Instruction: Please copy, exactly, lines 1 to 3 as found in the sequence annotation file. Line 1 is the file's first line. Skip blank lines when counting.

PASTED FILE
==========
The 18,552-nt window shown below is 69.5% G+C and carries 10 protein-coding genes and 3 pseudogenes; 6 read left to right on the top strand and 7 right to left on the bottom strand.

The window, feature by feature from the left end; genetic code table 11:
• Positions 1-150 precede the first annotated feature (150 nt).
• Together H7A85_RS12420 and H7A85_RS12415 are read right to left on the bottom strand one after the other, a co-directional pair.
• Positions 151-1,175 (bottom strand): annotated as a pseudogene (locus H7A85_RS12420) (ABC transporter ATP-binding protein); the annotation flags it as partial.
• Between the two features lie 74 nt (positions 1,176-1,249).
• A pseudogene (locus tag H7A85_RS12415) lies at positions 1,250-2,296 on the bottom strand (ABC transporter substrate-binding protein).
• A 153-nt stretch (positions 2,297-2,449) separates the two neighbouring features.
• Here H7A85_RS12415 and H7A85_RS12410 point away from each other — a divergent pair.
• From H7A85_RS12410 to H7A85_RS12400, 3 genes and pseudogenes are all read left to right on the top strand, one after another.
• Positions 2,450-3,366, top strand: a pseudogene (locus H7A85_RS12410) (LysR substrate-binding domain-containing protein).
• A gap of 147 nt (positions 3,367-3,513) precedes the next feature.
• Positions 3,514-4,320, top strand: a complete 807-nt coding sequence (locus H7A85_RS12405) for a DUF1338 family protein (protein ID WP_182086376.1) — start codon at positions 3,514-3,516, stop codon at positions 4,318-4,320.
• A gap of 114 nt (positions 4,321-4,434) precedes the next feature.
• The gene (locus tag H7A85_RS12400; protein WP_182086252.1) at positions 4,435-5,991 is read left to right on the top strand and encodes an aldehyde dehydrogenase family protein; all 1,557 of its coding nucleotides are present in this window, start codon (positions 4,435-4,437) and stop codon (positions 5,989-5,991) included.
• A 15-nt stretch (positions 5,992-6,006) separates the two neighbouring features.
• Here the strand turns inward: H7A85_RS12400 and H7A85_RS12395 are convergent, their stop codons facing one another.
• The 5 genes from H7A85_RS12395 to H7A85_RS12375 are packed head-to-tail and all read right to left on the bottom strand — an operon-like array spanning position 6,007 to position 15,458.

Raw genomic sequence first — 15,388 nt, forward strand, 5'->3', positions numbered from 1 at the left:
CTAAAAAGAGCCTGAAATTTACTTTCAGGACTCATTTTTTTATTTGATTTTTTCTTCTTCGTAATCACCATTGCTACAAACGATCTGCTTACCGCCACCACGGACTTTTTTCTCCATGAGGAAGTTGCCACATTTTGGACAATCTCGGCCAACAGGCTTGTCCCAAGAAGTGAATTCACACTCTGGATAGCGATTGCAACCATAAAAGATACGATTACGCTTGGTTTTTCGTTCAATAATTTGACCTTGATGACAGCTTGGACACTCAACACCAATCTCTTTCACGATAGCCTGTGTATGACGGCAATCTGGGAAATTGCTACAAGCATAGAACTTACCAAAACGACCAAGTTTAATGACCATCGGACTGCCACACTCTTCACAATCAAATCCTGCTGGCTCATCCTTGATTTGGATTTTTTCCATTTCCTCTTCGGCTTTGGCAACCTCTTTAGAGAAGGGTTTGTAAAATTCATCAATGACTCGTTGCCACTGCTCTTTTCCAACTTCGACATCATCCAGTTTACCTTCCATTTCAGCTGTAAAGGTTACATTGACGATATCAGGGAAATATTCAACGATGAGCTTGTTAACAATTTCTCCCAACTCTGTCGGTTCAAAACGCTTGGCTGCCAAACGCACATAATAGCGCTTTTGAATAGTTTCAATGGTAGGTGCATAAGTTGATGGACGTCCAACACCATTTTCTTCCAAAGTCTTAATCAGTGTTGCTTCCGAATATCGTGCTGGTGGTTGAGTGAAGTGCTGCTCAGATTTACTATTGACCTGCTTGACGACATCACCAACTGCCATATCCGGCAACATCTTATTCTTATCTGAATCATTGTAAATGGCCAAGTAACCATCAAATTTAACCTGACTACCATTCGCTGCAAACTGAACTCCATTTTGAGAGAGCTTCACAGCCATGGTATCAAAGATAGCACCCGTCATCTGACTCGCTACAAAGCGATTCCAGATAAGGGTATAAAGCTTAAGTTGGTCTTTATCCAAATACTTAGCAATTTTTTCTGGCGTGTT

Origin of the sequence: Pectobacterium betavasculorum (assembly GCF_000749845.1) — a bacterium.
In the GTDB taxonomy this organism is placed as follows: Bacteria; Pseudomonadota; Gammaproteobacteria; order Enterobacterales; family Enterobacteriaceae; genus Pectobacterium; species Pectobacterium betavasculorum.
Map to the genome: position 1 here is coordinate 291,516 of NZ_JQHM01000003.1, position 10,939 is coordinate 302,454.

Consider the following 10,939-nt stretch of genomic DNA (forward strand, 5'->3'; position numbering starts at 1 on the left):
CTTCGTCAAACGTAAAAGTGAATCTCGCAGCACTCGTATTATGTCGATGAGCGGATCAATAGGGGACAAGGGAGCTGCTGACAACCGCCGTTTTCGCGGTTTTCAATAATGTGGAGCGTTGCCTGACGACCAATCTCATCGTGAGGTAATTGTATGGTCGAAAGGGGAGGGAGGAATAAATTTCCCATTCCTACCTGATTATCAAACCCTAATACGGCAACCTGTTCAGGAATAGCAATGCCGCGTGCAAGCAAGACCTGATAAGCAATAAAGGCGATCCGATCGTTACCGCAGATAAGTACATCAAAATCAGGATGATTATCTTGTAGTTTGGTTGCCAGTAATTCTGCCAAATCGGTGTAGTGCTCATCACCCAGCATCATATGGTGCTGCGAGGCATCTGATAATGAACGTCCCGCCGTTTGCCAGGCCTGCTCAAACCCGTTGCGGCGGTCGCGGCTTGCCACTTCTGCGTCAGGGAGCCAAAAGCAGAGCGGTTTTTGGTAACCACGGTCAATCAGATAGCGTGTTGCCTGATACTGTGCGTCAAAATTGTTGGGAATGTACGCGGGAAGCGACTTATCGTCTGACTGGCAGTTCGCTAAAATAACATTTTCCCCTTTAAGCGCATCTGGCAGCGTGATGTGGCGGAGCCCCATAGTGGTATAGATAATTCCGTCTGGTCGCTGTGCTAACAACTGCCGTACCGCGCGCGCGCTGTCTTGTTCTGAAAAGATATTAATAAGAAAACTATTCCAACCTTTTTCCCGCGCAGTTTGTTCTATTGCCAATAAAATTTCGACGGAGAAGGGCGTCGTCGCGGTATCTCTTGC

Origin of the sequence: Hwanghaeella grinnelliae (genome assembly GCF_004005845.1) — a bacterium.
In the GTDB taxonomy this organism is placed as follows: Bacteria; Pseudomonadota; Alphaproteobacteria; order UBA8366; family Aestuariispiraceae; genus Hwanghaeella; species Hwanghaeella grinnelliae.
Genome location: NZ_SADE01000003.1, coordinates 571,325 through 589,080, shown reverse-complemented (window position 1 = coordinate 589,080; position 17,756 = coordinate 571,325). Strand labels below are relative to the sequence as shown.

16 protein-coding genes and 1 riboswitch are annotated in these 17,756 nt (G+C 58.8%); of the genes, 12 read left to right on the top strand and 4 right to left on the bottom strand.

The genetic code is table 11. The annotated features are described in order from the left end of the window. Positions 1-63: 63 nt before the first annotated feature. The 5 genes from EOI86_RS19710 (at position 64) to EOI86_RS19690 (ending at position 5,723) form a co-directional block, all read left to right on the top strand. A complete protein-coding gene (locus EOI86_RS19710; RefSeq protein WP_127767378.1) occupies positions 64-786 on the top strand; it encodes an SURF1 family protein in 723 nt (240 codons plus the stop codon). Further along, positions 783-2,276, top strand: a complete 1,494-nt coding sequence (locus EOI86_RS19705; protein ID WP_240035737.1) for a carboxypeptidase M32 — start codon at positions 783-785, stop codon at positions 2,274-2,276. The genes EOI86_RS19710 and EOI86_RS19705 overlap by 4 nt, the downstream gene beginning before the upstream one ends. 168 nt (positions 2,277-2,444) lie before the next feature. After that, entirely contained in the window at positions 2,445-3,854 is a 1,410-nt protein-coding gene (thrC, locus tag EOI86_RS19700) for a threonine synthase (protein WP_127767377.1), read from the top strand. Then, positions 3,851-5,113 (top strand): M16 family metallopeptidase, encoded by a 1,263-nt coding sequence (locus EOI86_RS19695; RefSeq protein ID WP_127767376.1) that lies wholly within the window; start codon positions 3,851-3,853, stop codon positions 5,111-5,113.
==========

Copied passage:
The 18,552-nt window shown below is 69.5% G+C and carries 10 protein-coding genes and 3 pseudogenes; 6 read left to right on the top strand and 7 right to left on the bottom strand.

The window, feature by feature from the left end; genetic code table 11:
• Positions 1-150 precede the first annotated feature (150 nt).